- Supervisors & managers
- Premia - making research education accessible
- Supervising disabled researchers - Premia
- How can the language of research be a barrier?
- Subject specific language
Subject specific language
While it is essential that all researchers have a good understanding of generic terms and concepts, there is a need to create opportunities for subject specific language acquisition. The follow quotes highlight the different experiences of disabled postgraduate researchers in managing language.
‘There is an expectation that everyone will grasp the meaning of research language immediately. From day one, lecturers talk in the language of research and it has been assumed that I would understand without any guidance. And I didn't.’Masters by research student with dyslexia
‘I have used the same two interpreters for three years really so they know what I'm talking about. They've been through the process with me. I feel that's important.’Postgraduate researcher who is deaf
‘My problem with studying is ... mainly due to the language barrier which exists for those deaf people with a smaller vocabulary than hearing people. Making people aware when I mishear or don't understand what they are saying is usually the only way to get past this problem, along with noting words and phrases down and learning them for future reference.’Postgraduate researcher who is deaf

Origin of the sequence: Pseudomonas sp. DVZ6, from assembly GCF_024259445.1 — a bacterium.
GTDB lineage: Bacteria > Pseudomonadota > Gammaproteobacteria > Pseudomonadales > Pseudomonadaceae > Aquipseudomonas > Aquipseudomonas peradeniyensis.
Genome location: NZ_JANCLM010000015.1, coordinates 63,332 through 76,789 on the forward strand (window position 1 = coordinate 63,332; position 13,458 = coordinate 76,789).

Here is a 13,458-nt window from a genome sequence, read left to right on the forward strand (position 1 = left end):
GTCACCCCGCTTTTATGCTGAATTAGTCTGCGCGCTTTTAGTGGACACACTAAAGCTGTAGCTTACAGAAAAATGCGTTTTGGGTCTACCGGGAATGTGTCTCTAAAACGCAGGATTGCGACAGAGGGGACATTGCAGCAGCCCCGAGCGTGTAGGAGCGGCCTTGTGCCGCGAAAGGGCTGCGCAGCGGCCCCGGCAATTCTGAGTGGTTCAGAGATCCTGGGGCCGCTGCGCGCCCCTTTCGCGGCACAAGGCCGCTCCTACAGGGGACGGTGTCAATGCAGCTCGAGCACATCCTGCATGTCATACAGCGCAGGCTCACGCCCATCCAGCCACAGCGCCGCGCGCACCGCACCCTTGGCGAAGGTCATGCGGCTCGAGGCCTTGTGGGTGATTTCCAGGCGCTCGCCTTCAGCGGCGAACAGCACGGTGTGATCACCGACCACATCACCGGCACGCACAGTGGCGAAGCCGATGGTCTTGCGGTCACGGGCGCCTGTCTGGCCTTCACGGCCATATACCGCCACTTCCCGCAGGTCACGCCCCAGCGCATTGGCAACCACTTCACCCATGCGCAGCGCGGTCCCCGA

‘I had a big issue round the language of research. Especially in our first year, this is something we talked about quite a lot. And again that was nice because 5 or 6 of us first year students (shared an office) and this is one we all felt completely lost with.’PhD student with dyslexia
‘It has been better recently...I've been lucky in that I get an award from a ... company. There are two youngish people ... who I meet up with in this company once a month or so. They go through my project with me because it is in the company's interest and they have given me ideas and helped me to develop research skills and my project was developed with their help. Having discussed it with them I have gradually built up some more technical knowledge and language so can understand my supervisor a bit more now.’Postgraduate researcher who is deaf
There are students who struggle to grasp technical words because we sometimes fail to define what we mean and do not always make it possible for them to ask. To ensure that there are not researchers slipping through the net, it would be a good idea to put together a subject specific glossary, to make it available electronically and to signpost researchers to it.